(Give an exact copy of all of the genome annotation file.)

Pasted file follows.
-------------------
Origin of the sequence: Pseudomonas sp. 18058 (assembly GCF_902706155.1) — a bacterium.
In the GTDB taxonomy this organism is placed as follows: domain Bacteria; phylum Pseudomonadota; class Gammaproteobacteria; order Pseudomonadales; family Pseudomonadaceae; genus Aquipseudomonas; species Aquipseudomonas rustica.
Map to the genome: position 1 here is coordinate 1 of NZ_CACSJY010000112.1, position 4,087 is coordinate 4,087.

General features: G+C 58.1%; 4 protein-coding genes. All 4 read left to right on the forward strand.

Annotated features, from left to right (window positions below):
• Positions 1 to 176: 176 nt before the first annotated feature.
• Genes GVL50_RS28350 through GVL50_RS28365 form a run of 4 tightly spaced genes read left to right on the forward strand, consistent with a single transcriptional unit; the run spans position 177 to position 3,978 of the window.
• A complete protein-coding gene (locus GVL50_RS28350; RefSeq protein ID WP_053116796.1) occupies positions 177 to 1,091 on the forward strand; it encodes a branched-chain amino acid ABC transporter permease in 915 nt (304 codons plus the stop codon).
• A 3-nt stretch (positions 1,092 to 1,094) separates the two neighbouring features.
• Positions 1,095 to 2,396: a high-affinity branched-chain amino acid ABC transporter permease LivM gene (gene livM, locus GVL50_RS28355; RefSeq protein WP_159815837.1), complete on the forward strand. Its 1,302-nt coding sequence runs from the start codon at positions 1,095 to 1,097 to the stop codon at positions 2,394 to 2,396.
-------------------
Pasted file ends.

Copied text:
Origin of the sequence: Pseudomonas sp. 18058 (assembly GCF_902706155.1) — a bacterium.
In the GTDB taxonomy this organism is placed as follows: domain Bacteria; phylum Pseudomonadota; class Gammaproteobacteria; order Pseudomonadales; family Pseudomonadaceae; genus Aquipseudomonas; species Aquipseudomonas rustica.
Map to the genome: position 1 here is coordinate 1 of NZ_CACSJY010000112.1, position 4,087 is coordinate 4,087.

General features: G+C 58.1%; 4 protein-coding genes. All 4 read left to right on the forward strand.

Annotated features, from left to right (window positions below):
• Positions 1 to 176: 176 nt before the first annotated feature.
• Genes GVL50_RS28350 through GVL50_RS28365 form a run of 4 tightly spaced genes read left to right on the forward strand, consistent with a single transcriptional unit; the run spans position 177 to position 3,978 of the window.
• A complete protein-coding gene (locus GVL50_RS28350; RefSeq protein ID WP_053116796.1) occupies positions 177 to 1,091 on the forward strand; it encodes a branched-chain amino acid ABC transporter permease in 915 nt (304 codons plus the stop codon).
• A 3-nt stretch (positions 1,092 to 1,094) separates the two neighbouring features.
• Positions 1,095 to 2,396: a high-affinity branched-chain amino acid ABC transporter permease LivM gene (gene livM, locus GVL50_RS28355; RefSeq protein WP_159815837.1), complete on the forward strand. Its 1,302-nt coding sequence runs from the start codon at positions 1,095 to 1,097 to the stop codon at positions 2,394 to 2,396.